Agile is the most common software development methodology used when building software. Ideally, it means that you don’t do any big, upfront design. Instead, you work in sprints and evolve your design as your understanding of the project grows. Design is part of the programming.
This sounds nice on paper, but in reality, it’s often a disaster. I have worked on some projects where I didn’t do any design and planning before starting and jumped straight into the code. The final design ended up being the sum of random decisions made while in the middle of programming, which doesn’t make any sense when viewed as a whole system. It ended up in rigid code, which is hard to change and evolve, which is the essence of agile and extreme programming. As time passed, more bugs crept in, and they were almost always hard to find and fix.
In contrast, there were some projects where I did plan the design of the software I was building, in turn writing a spec, and they almost always turned out well. Planning in advance helps to figure out the big issues in advance and make changes if needed. Changes are always easy while designing, compared to coding.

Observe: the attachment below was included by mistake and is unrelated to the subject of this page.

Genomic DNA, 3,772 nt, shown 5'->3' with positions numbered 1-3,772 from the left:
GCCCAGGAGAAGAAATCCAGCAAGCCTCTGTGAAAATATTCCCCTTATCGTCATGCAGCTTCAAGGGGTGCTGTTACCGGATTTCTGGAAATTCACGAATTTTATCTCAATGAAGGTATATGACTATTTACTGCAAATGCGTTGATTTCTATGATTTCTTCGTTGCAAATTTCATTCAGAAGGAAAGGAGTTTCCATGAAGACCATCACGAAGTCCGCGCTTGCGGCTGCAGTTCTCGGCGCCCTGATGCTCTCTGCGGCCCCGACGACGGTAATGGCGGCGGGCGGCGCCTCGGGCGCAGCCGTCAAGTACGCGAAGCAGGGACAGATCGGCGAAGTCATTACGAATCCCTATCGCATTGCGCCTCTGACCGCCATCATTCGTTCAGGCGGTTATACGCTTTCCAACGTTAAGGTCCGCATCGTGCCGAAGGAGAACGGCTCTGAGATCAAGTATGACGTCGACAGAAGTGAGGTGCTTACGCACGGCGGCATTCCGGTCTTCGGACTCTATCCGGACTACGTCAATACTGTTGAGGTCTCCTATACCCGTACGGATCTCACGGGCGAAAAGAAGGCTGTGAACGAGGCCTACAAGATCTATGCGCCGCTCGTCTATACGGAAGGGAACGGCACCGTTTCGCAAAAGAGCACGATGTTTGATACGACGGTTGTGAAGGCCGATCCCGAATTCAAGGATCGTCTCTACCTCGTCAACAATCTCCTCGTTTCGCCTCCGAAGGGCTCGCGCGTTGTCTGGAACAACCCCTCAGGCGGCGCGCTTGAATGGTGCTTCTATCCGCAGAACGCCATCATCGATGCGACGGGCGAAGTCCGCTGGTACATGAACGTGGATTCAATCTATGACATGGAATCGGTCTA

Now, it’s true that I can’t think of all the issues that might come up while building software. But as Joel says, the goal of planning and specifying the software is not to find out all the details in advance, but to find out as many as possible to reduce the surprises when programming.
The next question is how to plan and design software before starting coding. One way I have found really useful is to draw UML diagrams. Now, they might have been out of fashion for quite a while now, but that doesn’t mean that they don’t have any value. I personally, find them very useful. The important thing is to keep them simple. Draw only important classes, not all, and list only the important attributes and methods on each, and so on.
The best thing about UML diagrams is that they allow me to capture the design. It’s very hard to grasp the whole design of the system based on just looking at the code. If I come back to the code I wrote last year, it might take me a day or two to find out the core design behind the system, but a UML diagram conveys that in minutes. And I can always update them, as the design changes.
So, to summarize, I find it useful to have both waterfall and agile mindsets when developing software. Start with a design, and revise it as I am writing code. Ultimately, that results in software that solves real problems.